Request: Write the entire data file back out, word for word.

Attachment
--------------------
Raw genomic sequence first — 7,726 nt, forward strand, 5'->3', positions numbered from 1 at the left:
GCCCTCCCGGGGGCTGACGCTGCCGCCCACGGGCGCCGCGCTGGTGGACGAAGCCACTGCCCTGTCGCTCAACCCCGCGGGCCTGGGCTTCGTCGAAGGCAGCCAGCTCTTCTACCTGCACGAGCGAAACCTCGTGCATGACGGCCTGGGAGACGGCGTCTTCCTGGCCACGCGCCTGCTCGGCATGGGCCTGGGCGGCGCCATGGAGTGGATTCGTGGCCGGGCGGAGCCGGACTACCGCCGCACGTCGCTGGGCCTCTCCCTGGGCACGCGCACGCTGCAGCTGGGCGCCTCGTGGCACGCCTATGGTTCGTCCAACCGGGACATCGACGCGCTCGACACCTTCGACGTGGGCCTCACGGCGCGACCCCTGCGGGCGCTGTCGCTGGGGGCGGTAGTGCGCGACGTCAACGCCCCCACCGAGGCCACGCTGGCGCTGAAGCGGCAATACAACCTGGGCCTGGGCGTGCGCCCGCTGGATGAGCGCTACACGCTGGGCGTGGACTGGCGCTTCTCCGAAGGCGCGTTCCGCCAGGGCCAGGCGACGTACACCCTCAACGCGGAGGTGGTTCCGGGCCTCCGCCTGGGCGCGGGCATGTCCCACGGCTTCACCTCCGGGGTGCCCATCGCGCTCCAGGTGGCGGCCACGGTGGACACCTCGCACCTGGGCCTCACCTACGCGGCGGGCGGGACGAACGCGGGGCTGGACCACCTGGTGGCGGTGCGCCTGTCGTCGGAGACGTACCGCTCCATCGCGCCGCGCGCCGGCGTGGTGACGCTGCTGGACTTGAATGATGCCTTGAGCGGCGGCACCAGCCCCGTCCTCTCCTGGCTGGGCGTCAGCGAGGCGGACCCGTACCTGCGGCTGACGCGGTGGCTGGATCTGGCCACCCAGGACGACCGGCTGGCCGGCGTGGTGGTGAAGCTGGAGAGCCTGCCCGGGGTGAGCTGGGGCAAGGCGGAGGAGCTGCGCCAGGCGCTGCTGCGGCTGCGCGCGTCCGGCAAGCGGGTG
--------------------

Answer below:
Raw genomic sequence first — 7,726 nt, forward strand, 5'->3', positions numbered from 1 at the left:
GCCCTCCCGGGGGCTGACGCTGCCGCCCACGGGCGCCGCGCTGGTGGACGAAGCCACTGCCCTGTCGCTCAACCCCGCGGGCCTGGGCTTCGTCGAAGGCAGCCAGCTCTTCTACCTGCACGAGCGAAACCTCGTGCATGACGGCCTGGGAGACGGCGTCTTCCTGGCCACGCGCCTGCTCGGCATGGGCCTGGGCGGCGCCATGGAGTGGATTCGTGGCCGGGCGGAGCCGGACTACCGCCGCACGTCGCTGGGCCTCTCCCTGGGCACGCGCACGCTGCAGCTGGGCGCCTCGTGGCACGCCTATGGTTCGTCCAACCGGGACATCGACGCGCTCGACACCTTCGACGTGGGCCTCACGGCGCGACCCCTGCGGGCGCTGTCGCTGGGGGCGGTAGTGCGCGACGTCAACGCCCCCACCGAGGCCACGCTGGCGCTGAAGCGGCAATACAACCTGGGCCTGGGCGTGCGCCCGCTGGATGAGCGCTACACGCTGGGCGTGGACTGGCGCTTCTCCGAAGGCGCGTTCCGCCAGGGCCAGGCGACGTACACCCTCAACGCGGAGGTGGTTCCGGGCCTCCGCCTGGGCGCGGGCATGTCCCACGGCTTCACCTCCGGGGTGCCCATCGCGCTCCAGGTGGCGGCCACGGTGGACACCTCGCACCTGGGCCTCACCTACGCGGCGGGCGGGACGAACGCGGGGCTGGACCACCTGGTGGCGGTGCGCCTGTCGTCGGAGACGTACCGCTCCATCGCGCCGCGCGCCGGCGTGGTGACGCTGCTGGACTTGAATGATGCCTTGAGCGGCGGCACCAGCCCCGTCCTCTCCTGGCTGGGCGTCAGCGAGGCGGACCCGTACCTGCGGCTGACGCGGTGGCTGGATCTGGCCACCCAGGACGACCGGCTGGCCGGCGTGGTGGTGAAGCTGGAGAGCCTGCCCGGGGTGAGCTGGGGCAAGGCGGAGGAGCTGCGCCAGGCGCTGCTGCGGCTGCGCGCGTCCGGCAAGCGGGTG